Could Court Case On Names Encourage National ID?


Civil libertarians see yesterday’s Supreme Court ruling that requires disclosure of suspects’ names to police officers as a significant setback, says the Christian Science Monitor. It is unclear whether it may help open the door to the issuing of national identification cards or terrorist profiling at bus terminals, train stations, sports stadiums, and on city streets. “It’s a green light to explore the bounds of how much personal information can be demanded on pain of arrest,” says Timothy Lynch of the Cato Institute in Washington. “It also gives a green light to perhaps the Congress to move with a national law.” Marc Rotenberg of the Electronic Privacy Information Center in Washington says the decision has clear implications for the war on terror. “We know identification continues to be one of the key demands of government agencies involved in homeland security,” he says. “[This decision] – depending on how broad it is – could open the door to new demands for identification.”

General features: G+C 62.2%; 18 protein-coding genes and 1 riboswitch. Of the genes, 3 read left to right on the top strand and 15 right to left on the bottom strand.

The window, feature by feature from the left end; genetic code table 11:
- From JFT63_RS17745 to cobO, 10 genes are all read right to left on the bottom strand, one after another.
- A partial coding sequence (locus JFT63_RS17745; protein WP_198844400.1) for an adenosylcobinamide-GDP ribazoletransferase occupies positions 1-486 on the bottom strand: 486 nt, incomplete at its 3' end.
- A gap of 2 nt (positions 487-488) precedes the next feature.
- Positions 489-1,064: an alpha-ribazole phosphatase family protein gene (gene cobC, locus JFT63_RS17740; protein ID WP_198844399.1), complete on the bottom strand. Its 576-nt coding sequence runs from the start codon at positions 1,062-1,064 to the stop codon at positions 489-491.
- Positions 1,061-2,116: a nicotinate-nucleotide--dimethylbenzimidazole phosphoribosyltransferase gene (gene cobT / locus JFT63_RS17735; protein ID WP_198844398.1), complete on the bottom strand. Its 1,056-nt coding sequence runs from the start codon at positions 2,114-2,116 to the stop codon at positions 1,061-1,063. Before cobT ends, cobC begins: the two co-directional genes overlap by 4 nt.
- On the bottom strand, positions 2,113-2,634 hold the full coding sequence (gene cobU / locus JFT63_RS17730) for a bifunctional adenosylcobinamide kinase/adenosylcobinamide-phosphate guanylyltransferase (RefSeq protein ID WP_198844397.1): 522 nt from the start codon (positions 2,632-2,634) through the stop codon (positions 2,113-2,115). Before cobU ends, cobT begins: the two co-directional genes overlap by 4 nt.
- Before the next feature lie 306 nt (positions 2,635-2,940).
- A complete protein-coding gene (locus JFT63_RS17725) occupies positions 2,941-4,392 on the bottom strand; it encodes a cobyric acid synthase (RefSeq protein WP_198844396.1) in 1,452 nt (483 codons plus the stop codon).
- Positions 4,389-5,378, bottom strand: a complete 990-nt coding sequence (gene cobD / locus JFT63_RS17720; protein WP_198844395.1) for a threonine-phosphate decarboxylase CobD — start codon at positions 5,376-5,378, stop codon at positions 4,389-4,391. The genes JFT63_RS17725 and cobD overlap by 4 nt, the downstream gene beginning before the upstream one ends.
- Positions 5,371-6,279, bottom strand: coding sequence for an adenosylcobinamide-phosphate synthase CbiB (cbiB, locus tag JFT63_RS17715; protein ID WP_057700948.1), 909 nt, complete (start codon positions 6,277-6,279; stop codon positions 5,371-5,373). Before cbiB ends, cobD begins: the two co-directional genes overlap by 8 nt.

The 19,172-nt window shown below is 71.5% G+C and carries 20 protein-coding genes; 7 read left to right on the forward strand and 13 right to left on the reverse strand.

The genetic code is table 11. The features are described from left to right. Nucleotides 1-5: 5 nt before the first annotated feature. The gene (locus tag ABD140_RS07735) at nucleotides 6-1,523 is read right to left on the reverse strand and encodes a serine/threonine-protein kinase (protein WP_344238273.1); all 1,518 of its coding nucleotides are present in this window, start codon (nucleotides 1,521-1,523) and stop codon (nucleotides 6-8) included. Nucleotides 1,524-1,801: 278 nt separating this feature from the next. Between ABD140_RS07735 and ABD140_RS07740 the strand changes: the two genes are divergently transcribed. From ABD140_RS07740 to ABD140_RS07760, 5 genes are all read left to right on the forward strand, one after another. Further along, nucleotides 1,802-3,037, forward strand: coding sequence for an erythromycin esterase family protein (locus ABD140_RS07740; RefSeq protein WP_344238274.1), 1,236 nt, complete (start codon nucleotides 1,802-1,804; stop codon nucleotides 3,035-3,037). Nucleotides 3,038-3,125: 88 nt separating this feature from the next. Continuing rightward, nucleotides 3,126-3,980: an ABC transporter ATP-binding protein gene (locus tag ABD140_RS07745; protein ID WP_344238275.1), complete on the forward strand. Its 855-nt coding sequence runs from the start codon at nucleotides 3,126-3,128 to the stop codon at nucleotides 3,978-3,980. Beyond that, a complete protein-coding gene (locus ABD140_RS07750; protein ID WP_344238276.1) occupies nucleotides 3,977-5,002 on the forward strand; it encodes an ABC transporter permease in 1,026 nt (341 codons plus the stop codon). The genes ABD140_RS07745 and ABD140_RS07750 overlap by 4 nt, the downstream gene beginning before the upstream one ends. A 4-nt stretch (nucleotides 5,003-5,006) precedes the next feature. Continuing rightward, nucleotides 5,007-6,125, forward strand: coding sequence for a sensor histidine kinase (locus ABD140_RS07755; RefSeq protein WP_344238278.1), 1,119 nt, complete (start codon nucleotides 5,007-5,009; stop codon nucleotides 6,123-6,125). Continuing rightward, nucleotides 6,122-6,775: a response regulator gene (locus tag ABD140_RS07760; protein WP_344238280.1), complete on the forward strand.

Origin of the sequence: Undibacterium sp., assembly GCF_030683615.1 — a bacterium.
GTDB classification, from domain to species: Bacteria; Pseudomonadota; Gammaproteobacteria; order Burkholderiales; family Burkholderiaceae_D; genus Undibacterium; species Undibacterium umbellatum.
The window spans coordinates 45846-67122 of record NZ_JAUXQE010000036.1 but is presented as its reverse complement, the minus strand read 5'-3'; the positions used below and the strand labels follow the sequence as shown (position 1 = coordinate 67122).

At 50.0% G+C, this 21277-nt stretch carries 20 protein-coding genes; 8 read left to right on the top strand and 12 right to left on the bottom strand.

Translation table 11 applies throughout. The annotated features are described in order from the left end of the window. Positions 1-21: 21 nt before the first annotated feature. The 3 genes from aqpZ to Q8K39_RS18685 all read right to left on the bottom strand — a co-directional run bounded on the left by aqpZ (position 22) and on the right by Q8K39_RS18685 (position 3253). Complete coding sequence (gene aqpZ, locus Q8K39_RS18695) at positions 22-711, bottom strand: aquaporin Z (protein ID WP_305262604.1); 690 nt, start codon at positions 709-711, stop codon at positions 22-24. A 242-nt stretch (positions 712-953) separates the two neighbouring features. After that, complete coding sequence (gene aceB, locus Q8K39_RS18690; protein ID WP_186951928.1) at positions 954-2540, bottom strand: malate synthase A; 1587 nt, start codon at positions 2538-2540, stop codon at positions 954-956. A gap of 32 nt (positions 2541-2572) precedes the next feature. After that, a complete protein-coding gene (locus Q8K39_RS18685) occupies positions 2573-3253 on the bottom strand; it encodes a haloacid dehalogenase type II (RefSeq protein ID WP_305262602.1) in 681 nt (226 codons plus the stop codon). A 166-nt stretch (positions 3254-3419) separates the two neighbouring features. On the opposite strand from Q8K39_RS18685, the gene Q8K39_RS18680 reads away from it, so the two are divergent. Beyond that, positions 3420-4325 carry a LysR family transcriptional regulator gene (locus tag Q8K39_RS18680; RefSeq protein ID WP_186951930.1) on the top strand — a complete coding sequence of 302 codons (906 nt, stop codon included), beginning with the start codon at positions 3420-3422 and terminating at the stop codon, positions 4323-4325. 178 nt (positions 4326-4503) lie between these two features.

The Monitor says the case marks the first time the nation’s highest court has endorsed a provision compelling citizens to reveal information in a citizen-police encounter that may become a police investigation. In effect, the 5-member court majority says that in most cases it is no significant intrusion for police to request – and a suspect to provide – his name. “One’s identity is, by definition, unique; yet it is, in another sense, a universal characteristic,” said Justice Anthony Kennedy. “Answering a request to disclose a name is likely to be so insignificant in the scheme of things as to be incriminating only in unusual circumstances.”


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